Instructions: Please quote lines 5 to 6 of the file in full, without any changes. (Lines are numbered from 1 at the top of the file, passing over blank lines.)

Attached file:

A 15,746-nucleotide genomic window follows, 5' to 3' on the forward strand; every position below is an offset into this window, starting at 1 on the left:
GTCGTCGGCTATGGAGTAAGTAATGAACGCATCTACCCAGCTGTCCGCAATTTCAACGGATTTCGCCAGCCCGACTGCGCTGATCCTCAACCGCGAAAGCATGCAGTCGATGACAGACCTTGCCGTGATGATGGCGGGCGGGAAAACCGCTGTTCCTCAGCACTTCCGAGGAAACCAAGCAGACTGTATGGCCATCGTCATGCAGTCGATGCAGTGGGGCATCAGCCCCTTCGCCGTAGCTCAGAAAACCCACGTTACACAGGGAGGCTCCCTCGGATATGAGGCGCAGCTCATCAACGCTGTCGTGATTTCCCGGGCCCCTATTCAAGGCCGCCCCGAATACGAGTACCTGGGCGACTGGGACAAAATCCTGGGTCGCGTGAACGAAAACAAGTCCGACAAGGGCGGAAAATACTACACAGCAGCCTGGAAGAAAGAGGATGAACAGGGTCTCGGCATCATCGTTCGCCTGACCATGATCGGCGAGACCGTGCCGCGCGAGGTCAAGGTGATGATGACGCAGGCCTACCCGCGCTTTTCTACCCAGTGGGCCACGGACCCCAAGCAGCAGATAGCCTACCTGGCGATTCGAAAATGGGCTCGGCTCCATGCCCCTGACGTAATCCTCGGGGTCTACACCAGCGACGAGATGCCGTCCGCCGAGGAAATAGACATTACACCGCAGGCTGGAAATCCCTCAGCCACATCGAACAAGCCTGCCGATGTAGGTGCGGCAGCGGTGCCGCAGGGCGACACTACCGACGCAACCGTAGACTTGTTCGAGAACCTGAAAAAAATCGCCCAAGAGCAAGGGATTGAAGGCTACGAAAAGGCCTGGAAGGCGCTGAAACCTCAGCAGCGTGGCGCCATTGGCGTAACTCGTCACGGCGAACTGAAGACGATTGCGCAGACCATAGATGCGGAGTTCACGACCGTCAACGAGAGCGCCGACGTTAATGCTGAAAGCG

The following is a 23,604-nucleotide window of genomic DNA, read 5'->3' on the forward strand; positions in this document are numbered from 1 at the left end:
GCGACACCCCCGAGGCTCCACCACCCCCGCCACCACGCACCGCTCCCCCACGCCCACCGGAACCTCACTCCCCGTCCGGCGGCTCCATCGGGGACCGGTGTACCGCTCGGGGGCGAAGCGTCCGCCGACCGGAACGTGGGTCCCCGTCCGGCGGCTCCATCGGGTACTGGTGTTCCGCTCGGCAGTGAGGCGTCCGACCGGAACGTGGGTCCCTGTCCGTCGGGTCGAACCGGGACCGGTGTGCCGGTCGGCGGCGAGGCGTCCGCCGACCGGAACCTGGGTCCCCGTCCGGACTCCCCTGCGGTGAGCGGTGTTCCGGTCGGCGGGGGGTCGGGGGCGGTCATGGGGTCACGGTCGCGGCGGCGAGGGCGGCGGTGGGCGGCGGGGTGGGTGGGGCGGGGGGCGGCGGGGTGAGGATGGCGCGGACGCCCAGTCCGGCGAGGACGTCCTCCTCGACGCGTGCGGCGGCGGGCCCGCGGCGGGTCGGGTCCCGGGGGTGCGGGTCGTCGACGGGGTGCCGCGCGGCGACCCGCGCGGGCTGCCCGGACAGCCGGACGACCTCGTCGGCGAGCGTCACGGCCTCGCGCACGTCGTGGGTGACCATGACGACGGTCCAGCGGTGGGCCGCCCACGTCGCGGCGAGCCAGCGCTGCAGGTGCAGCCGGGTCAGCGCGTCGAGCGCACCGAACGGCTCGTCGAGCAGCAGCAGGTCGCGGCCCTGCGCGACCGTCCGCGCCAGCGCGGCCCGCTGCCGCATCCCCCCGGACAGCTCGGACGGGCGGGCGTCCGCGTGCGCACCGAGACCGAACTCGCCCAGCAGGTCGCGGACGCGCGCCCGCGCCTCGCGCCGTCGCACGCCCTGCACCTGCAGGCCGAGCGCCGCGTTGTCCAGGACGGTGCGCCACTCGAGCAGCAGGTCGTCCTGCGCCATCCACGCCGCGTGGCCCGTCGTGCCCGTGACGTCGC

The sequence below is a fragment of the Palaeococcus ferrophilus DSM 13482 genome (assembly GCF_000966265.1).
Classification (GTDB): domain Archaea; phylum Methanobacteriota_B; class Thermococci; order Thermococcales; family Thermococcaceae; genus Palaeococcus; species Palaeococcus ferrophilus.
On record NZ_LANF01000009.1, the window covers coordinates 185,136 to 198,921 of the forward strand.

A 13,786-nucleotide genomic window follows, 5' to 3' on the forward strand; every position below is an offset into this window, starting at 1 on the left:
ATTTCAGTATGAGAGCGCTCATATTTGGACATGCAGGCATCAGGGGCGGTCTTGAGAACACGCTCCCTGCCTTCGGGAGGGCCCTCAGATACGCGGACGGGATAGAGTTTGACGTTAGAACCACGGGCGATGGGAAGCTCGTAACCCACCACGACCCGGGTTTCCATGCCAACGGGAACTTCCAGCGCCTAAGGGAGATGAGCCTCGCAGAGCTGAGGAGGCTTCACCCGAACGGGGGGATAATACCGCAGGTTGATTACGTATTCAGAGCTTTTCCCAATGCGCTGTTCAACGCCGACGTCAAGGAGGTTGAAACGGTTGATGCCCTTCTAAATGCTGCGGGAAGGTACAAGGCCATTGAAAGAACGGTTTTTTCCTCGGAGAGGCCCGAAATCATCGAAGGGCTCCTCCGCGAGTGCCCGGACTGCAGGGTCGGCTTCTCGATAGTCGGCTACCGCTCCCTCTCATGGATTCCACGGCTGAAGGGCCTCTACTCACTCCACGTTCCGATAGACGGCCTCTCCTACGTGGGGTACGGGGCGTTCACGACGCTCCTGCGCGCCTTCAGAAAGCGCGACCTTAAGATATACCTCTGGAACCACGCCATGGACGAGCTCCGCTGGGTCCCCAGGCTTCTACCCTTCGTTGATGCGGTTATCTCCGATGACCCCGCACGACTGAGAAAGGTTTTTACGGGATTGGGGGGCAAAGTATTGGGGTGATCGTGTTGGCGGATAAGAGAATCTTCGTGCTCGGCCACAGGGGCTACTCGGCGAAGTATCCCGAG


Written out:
The sequence below is a fragment of the Palaeococcus ferrophilus DSM 13482 genome (assembly GCF_000966265.1).
Classification (GTDB): domain Archaea; phylum Methanobacteriota_B; class Thermococci; order Thermococcales; family Thermococcaceae; genus Palaeococcus; species Palaeococcus ferrophilus.